On two walls in the sky-lit studio of artist Bruce Herman hangs a set of eight intimate portraits. Each face locks eyes directly with the viewer’s and won’t let go, as if crying out to forge a personal connection and unload a life’s story.
The effect is mesmerizing and makes each painting worth thousands. But admirers of Herman’s work aren’t going to find it for sale in any gallery.
That’s because this Christian artist has blazed an unconventional trail to success in the arts marketplace. In the process, he’s inspiring other religious artists who might have loads of talent but can’t break into the gallery scene.
“What people like Bruce do is they’re kind of clearing the way and showing the path,” said Cameron Anderson, executive director of Christians in the Visual Arts, a Madison, Wis.-based association of artists. “Younger generations ought to pay attention and see what they can learn.”
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Herman, 64, bucks the stereotype of the introverted creator who makes art and then leaves it for others to sell and interpret.
He relishes interlocutors who influence the creative process and later bring his work to life by engaging with it in free public venues such as museums.
“I don’t like to just simply express myself,” Herman said in an interview at his studio. “For me that’s not enough. I want to find out what my work is about by having them react to it.”
Most artists who enjoy commercial success rely on galleries to market their work, according to Anderson. Herman rarely shows in galleries and hasn’t been represented exclusively by one since the 1980s. But that doesn’t stop him from finding buyers for works priced anywhere from $2,000 to $80,000.
Artwork sales supplement his salary as chair of the art department at Gordon College in Wenham, Mass. And the relationships he builds with those who collect his art give texture to his vocation as a follower of Jesus. He views his career through a theological lens that regards communion, or unity, with God and neighbor as humankind’s highest purpose.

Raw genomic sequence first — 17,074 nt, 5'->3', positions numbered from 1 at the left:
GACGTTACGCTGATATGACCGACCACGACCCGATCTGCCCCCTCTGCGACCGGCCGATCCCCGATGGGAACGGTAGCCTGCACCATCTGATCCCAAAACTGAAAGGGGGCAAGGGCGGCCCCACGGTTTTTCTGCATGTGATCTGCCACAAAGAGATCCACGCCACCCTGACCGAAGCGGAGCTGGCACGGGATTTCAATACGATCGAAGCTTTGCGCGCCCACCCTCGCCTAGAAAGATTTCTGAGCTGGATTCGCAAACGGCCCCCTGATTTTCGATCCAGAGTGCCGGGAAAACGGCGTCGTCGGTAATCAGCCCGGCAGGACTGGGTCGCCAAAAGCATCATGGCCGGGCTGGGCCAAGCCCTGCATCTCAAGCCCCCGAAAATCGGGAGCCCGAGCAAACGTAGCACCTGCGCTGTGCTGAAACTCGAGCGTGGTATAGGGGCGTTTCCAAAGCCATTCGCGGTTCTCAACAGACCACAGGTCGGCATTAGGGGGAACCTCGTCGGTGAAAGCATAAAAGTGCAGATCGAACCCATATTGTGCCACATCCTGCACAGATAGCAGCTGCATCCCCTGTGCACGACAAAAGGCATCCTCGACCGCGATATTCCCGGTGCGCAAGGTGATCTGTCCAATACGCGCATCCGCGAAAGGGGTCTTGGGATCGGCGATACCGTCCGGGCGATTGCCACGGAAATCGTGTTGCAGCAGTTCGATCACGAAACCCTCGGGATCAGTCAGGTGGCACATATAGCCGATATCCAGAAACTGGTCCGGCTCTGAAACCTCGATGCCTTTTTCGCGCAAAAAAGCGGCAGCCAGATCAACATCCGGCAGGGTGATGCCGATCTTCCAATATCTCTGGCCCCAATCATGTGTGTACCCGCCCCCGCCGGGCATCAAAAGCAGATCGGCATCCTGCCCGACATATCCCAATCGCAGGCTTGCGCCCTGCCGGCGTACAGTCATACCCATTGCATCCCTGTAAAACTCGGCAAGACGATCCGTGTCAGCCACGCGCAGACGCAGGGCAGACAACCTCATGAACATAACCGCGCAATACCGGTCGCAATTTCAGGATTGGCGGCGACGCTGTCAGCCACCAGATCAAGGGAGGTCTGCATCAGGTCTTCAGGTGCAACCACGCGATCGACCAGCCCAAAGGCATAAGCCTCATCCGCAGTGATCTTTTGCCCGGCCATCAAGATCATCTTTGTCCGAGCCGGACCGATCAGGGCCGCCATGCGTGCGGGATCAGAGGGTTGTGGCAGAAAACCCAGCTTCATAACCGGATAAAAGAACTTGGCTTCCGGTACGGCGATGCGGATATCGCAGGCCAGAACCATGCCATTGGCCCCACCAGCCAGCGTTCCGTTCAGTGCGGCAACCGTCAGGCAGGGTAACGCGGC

“I really want to make meaning, and I don’t believe I can have meaning by myself,” Herman said. “That probably is part of my Christian faith speaking there. I believe that communion is the ultimate reality, and communion is the ultimate meaning.”
Herman is able to avoid galleries and their 50-percent commission fees by taking advantage of other venues, such as museums where he receives no compensation for showing his work. His work has found showcases at the Vatican Collection of Modern Religious Art; the Cincinnati Art Museum; the Westmont Ridley-Tree Museum of Art in Santa Barbara, Calif.; and several university museums in the United States and abroad. Such settings increase his visibility and facilitate relationships that sometimes lead to direct sales or commissioned projects.
By circumnavigating the gallery system, Herman is an inspiration to a growing cohort of Christian creatives who’re using visual art as a mode of praise or witness, according to Anderson. That’s because those who paint religious themes often get a cool reception on the gallery circuit.
“Organized Christian religion is looked down upon and not generally appreciated or respected in the high art world,” Anderson said. “Paintings, prints and sculpture that present the stories of the Bible would be thought of as irrelevant, cliche or maybe kitsch.”